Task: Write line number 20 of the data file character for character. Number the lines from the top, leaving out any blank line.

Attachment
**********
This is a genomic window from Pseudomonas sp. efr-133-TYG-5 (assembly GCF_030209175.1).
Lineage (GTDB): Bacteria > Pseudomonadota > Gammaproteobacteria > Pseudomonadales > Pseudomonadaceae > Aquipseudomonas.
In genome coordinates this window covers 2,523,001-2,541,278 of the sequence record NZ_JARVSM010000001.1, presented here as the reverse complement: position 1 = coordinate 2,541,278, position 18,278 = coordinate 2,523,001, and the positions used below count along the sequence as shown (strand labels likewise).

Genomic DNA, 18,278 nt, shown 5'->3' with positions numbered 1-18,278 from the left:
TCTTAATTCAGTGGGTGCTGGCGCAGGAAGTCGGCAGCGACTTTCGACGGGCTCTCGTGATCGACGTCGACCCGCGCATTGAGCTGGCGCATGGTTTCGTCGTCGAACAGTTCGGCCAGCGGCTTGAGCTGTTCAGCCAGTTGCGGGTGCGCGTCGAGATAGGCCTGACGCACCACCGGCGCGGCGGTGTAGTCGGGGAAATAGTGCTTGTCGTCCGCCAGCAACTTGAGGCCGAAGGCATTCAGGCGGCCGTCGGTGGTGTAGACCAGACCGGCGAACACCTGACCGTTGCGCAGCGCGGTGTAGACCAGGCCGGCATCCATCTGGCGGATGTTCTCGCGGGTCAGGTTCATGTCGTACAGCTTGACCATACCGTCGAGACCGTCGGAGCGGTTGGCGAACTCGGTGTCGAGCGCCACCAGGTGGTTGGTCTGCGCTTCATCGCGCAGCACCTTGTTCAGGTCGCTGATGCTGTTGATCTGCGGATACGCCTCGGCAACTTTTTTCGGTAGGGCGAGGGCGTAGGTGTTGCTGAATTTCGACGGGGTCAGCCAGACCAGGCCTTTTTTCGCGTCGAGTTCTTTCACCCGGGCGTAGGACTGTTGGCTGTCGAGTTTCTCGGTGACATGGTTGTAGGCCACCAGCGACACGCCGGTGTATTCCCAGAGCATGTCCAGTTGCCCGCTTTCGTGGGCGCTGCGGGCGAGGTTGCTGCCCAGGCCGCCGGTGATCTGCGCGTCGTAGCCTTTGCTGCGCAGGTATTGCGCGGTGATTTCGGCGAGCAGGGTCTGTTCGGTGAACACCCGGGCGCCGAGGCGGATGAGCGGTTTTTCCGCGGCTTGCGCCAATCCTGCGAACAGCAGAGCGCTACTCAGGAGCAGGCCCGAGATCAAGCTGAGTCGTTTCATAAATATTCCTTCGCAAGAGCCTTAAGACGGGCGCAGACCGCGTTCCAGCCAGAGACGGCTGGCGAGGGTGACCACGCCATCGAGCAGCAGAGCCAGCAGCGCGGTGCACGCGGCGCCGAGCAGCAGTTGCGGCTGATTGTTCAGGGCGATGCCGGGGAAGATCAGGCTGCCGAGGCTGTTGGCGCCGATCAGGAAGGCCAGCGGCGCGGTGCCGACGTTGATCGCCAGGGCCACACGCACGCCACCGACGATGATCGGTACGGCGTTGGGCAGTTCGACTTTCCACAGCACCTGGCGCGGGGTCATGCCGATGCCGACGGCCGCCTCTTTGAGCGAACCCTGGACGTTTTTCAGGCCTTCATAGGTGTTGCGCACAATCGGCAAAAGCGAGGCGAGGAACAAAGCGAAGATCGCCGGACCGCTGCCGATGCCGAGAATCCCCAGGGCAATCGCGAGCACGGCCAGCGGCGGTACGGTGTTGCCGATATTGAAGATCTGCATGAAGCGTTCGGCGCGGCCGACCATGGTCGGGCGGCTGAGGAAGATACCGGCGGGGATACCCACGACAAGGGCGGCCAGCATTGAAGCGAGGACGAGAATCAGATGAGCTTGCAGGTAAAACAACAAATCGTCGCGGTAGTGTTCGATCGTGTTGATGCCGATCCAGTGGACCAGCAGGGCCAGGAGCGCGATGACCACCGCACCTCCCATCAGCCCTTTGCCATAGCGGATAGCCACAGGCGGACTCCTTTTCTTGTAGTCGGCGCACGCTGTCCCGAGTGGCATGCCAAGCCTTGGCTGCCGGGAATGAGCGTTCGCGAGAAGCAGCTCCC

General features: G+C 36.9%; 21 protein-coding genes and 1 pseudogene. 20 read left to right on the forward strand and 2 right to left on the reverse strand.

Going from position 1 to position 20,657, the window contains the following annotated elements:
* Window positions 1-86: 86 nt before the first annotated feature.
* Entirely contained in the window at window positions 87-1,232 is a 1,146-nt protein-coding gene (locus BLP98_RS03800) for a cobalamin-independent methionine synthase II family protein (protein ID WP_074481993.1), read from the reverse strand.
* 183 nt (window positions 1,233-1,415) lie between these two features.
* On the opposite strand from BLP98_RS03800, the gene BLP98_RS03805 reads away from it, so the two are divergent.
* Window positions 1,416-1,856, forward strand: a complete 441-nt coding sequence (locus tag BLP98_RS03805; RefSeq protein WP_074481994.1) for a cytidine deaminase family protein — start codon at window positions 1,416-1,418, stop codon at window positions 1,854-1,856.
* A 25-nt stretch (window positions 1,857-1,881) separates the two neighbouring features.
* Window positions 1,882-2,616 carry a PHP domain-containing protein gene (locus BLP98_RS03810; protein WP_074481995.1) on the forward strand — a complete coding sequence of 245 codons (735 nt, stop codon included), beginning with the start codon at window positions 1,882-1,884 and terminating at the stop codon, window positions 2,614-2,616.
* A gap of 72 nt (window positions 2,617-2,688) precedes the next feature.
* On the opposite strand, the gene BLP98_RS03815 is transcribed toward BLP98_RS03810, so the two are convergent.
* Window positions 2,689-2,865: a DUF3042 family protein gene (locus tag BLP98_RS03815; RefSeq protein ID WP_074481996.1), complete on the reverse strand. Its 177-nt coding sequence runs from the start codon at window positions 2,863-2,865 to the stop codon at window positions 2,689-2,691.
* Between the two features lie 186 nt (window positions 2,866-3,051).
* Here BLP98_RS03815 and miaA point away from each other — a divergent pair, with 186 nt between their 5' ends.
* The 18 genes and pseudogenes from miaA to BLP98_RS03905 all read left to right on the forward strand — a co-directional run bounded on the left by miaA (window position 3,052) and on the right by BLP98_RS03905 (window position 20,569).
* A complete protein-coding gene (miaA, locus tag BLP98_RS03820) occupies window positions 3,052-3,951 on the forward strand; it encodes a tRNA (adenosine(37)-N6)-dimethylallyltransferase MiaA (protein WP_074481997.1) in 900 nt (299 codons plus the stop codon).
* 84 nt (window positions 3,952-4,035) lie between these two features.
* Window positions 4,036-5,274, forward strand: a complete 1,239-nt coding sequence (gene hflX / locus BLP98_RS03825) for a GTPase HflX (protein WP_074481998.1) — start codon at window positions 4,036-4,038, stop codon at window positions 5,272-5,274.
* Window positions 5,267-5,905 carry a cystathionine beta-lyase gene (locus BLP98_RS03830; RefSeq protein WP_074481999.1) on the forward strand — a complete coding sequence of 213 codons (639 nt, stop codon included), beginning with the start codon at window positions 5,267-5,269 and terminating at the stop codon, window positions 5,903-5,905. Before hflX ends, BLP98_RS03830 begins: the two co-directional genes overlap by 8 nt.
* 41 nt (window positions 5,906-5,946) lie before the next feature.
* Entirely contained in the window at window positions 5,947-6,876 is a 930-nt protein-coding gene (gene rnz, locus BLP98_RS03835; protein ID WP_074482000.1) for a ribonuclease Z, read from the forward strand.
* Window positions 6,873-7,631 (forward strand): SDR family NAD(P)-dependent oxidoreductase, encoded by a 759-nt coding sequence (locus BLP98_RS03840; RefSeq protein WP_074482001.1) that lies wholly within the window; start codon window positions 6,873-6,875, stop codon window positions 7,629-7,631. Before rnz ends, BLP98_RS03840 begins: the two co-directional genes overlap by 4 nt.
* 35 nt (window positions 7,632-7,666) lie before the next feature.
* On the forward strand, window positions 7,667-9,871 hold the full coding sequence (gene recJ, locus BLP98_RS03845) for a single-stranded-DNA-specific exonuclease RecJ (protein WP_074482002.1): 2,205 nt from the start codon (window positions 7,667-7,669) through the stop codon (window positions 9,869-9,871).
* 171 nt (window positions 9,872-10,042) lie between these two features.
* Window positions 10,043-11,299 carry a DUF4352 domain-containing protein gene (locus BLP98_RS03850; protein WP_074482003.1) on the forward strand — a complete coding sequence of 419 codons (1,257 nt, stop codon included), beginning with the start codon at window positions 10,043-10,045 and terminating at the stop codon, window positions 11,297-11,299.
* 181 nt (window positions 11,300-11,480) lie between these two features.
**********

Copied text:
* The 18 genes and pseudogenes from miaA to BLP98_RS03905 all read left to right on the forward strand — a co-directional run bounded on the left by miaA (window position 3,052) and on the right by BLP98_RS03905 (window position 20,569).